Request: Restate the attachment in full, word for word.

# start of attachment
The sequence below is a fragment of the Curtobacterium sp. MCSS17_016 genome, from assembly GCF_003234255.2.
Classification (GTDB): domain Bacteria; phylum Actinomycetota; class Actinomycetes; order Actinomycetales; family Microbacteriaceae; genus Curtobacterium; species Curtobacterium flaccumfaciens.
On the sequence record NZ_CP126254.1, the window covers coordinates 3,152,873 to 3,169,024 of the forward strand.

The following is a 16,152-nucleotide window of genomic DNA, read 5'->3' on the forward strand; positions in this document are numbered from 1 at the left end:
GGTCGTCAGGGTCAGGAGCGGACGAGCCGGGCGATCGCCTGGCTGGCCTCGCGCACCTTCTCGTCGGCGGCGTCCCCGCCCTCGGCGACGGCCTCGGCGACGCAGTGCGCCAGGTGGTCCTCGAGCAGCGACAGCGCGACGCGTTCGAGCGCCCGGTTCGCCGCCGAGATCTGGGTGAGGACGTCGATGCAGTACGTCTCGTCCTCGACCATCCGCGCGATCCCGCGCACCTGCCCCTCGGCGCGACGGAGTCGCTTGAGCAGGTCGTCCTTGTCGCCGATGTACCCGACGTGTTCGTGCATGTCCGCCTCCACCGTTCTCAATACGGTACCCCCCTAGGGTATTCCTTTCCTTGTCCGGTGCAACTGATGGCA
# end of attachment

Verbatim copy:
The sequence below is a fragment of the Curtobacterium sp. MCSS17_016 genome, from assembly GCF_003234255.2.
Classification (GTDB): domain Bacteria; phylum Actinomycetota; class Actinomycetes; order Actinomycetales; family Microbacteriaceae; genus Curtobacterium; species Curtobacterium flaccumfaciens.
On the sequence record NZ_CP126254.1, the window covers coordinates 3,152,873 to 3,169,024 of the forward strand.

The following is a 16,152-nucleotide window of genomic DNA, read 5'->3' on the forward strand; positions in this document are numbered from 1 at the left end:
GGTCGTCAGGGTCAGGAGCGGACGAGCCGGGCGATCGCCTGGCTGGCCTCGCGCACCTTCTCGTCGGCGGCGTCCCCGCCCTCGGCGACGGCCTCGGCGACGCAGTGCGCCAGGTGGTCCTCGAGCAGCGACAGCGCGACGCGTTCGAGCGCCCGGTTCGCCGCCGAGATCTGGGTGAGGACGTCGATGCAGTACGTCTCGTCCTCGACCATCCGCGCGATCCCGCGCACCTGCCCCTCGGCGCGACGGAGTCGCTTGAGCAGGTCGTCCTTGTCGCCGATGTACCCGACGTGTTCGTGCATGTCCGCCTCCACCGTTCTCAATACGGTACCCCCCTAGGGTATTCCTTTCCTTGTCCGGTGCAACTGATGGCA